Incorporating ELF-awareness into English language teaching

The findings supported the previous claim that awareness of the global spread of English with its consequences, including the ways in which the language is used and the different forms it takes, the “fluid” notion of language correctness and the implications of this spread for the “status” and (self)identification of its various non-native users, who are in the majority and may exercise linguistic “power” equal to their native counterparts, could benefit learners’ self-esteem building. Most importantly, instruction that involves this kind of awareness raising, as proposed by various ELF scholars, could, ultimately, transform learners’ perceptions of the language, from seeing it as the “property” of expert NESs into a language that belongs to everyone who speaks it (Cogo, 2012). The feeling of ownership of English and awareness of it having different varieties could enable learners to value their own “version of English”, free them from pursuing the unattainable native accent and ease their future transition into an environment where a variety of English accents are spoken. It could also help them to address the view held by the participants of this study that they speak incorrect English and that they are constantly being evaluated by NESs.

There is a growing body of literature on how to incorporate an ‘ELF perspective’ into English language teaching. Raising awareness of ELF-related topics, for example, can be achieved through direct instruction about the global spread of English (Galloway, 2013), through increased exposure to English varieties (Hino and Oda, 2015; Galloway and Rose, 2013) or authentic encounters through ELF (Galloway and Rose, 2013; Hino and Oda, 2015). The topic of the global spread of English could be incorporated into listening and reading exercises, oral debates or written assignments that would encourage reflections on, and learning about, this topic. Exposure to ELF and various varieties of English, in turn, may be achieved by using materials that include encounters in English between speakers from different backgrounds and in various settings where English is used as a common lingua franca. This would not only prepare learners for the variety of accents and varieties of English they may encounter in the future, but also encourage them to reflect on the ambiguity of the notion of ‘correctness’ in, and, arguably, the ownership of, English. This could, potentially, encourage learners to reconsider their own English competence and their interlocutors’ status as “experts”, which has been shown to affect their ELI, as well as the notion of English as being “NESs’ language” that requires native-like fluency and grammatical correctness.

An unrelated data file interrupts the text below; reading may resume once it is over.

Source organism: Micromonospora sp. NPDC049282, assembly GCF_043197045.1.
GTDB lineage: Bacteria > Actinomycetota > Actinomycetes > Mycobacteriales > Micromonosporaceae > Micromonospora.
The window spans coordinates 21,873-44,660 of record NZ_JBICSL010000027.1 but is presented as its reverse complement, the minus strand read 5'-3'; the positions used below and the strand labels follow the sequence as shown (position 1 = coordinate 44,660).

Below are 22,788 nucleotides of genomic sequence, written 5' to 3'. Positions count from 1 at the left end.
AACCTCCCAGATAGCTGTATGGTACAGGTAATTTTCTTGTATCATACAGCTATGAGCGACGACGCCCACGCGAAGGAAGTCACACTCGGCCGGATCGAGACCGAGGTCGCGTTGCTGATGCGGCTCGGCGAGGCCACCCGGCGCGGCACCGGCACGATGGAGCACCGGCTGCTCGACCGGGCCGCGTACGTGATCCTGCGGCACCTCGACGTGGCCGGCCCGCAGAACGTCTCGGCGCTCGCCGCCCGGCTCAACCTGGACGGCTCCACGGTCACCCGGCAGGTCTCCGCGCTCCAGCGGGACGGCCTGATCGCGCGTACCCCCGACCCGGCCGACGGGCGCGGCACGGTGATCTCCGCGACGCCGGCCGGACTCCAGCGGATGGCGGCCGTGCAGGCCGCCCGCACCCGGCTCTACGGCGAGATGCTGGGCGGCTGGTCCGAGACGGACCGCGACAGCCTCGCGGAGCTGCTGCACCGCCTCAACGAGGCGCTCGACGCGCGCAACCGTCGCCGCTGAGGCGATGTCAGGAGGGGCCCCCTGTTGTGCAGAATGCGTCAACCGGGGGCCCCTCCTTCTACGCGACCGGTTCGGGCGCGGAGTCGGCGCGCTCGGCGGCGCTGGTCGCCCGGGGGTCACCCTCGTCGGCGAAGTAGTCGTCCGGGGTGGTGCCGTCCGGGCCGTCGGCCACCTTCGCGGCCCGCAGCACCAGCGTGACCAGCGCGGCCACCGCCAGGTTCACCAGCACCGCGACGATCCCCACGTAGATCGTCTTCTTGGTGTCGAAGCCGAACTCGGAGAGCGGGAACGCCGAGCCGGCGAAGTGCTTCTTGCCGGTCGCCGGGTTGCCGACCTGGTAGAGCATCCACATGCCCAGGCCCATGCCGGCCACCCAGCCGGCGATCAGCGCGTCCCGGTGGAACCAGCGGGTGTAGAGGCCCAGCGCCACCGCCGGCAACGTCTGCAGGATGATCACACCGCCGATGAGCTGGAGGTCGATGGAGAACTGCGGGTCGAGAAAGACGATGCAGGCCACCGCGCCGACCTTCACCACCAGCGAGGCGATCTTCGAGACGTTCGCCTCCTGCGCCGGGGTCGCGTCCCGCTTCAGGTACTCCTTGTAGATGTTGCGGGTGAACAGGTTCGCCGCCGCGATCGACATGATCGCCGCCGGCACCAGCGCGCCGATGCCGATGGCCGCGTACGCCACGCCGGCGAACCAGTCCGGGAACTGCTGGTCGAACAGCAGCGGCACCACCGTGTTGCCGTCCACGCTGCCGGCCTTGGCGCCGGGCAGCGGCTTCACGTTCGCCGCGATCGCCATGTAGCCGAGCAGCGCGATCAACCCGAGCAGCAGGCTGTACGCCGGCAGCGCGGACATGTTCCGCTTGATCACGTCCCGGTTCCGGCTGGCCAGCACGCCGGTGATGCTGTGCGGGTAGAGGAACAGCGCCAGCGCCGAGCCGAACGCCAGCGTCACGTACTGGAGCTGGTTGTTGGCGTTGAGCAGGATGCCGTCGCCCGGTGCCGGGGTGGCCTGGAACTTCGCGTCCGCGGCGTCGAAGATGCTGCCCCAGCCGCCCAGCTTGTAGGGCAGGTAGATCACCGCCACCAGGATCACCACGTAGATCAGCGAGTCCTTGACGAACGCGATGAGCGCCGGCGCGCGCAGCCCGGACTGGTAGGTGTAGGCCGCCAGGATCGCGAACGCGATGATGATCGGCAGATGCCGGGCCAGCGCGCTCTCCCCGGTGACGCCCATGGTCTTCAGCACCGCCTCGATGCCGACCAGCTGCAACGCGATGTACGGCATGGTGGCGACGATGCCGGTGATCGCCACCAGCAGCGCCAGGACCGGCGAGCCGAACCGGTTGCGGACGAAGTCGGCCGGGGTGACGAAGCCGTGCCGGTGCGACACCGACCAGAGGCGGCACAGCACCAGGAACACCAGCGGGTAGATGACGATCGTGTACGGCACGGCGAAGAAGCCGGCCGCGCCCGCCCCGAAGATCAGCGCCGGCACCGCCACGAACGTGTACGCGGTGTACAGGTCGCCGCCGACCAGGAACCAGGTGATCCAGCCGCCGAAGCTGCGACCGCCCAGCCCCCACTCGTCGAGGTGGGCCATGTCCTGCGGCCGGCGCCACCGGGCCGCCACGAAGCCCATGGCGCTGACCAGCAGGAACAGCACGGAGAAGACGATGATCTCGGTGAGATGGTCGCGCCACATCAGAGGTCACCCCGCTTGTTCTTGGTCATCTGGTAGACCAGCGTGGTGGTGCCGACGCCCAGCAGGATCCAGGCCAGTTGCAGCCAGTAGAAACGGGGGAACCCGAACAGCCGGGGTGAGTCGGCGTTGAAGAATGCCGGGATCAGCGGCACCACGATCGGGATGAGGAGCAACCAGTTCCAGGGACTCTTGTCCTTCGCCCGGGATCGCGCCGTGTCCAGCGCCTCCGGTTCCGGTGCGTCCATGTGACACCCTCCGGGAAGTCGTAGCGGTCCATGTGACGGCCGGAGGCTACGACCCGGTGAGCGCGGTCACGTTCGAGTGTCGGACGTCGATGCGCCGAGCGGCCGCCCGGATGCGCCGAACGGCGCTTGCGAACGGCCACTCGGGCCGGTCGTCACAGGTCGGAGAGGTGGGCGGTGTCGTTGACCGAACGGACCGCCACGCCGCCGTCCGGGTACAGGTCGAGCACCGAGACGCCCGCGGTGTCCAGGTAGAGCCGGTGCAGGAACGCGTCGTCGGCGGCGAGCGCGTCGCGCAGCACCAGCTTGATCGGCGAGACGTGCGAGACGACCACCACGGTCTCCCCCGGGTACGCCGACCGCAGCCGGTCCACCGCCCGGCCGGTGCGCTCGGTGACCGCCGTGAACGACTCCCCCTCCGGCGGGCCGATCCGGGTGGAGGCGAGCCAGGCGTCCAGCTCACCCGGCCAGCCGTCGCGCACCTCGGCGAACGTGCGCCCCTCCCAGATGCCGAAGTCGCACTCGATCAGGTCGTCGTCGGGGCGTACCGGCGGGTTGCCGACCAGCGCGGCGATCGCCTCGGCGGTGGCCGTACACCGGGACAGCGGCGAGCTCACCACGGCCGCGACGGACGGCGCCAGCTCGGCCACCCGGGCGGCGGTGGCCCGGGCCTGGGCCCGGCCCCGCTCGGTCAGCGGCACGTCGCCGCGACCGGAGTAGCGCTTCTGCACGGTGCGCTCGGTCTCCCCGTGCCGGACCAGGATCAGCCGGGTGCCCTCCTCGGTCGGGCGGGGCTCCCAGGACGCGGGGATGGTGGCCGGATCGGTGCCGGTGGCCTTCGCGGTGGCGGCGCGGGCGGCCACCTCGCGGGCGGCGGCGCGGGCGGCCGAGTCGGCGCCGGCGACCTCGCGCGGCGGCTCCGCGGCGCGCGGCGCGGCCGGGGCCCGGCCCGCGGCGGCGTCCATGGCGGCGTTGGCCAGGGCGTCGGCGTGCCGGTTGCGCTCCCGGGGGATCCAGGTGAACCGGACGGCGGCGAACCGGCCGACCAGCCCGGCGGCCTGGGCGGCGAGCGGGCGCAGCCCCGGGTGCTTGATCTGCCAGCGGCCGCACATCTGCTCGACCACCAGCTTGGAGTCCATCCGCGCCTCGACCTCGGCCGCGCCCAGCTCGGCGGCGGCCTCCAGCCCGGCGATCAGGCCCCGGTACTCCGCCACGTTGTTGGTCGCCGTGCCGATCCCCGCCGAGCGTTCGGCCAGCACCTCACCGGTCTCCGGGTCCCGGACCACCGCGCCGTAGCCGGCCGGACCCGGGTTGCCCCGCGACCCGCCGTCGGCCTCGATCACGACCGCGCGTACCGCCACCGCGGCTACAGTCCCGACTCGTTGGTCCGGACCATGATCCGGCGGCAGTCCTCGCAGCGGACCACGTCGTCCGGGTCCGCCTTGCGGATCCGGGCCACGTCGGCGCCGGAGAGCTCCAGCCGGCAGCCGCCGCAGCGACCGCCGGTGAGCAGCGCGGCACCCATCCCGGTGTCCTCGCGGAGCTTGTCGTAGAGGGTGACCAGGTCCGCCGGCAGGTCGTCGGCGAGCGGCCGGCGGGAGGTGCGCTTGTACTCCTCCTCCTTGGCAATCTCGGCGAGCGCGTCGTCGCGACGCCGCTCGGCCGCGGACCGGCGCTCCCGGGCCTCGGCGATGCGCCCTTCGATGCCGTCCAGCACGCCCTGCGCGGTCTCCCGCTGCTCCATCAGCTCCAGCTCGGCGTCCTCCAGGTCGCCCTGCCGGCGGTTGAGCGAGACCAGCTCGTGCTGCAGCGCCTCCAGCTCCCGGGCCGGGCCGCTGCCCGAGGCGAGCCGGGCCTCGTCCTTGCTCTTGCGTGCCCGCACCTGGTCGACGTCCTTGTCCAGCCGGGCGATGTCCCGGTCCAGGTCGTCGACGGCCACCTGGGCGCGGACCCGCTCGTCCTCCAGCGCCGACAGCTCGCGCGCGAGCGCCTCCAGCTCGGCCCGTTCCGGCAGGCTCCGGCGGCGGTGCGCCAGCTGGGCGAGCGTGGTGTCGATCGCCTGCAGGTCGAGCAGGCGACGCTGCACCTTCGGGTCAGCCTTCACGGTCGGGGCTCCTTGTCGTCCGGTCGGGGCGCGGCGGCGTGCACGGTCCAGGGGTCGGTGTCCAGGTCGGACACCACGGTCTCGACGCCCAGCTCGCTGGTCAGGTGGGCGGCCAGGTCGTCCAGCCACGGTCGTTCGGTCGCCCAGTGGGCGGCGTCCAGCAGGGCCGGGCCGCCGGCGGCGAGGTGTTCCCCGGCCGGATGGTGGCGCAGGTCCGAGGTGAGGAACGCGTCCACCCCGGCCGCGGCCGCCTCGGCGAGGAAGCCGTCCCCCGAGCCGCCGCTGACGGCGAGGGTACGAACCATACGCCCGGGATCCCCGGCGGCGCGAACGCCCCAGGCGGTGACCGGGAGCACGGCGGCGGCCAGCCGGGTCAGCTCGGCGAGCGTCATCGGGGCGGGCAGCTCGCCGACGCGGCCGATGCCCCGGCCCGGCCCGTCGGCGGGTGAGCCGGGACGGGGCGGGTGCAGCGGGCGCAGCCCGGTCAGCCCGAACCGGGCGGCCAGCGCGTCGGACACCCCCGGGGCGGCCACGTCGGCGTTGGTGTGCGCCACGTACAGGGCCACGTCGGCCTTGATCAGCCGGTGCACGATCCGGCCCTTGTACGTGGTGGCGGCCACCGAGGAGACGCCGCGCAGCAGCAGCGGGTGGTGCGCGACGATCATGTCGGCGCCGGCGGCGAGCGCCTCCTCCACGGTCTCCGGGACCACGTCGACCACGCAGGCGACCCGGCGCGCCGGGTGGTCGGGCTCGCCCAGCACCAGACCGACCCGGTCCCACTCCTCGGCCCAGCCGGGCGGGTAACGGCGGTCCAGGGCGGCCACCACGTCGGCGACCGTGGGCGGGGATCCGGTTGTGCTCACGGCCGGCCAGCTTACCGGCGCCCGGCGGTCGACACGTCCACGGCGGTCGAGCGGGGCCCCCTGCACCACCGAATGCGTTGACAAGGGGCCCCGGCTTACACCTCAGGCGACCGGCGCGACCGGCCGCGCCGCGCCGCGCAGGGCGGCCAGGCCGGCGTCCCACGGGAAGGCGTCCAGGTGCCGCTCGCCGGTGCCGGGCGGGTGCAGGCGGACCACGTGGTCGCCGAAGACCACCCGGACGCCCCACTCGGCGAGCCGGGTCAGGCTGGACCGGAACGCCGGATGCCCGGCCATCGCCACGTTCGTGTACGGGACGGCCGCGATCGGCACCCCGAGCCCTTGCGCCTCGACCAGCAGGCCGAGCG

The importance of practitioner research

All of the above leads to a point that I would like to make. As English teachers, we need to be aware of our students’ needs, beliefs, goals and personalities. As I argued above, these various characteristics not only influence their language learning and performance but may also have a crucial role in their future experiences when using the language. Furthermore, as no teaching/learning context is the same, apart from being aware of the existing research, it is also important for the teachers to conduct their own research to minimize the long-existing gap between research and practice.

This does not have to involve publishing in peer-review journals (although I love to see this kind of papers coming from practitioners), but rather conducting small-scale, ‘local’ research for our own purposes. Conducting a needs analysis among students, using questionnaires to gather their evaluations and feedback, or conducting interviews are only a few methods that may help us understand our students’ needs and beliefs. Nobody understands the students better than the teachers themselves, and it is this teacher perspective that I feel has still not received enough attention in academic literature.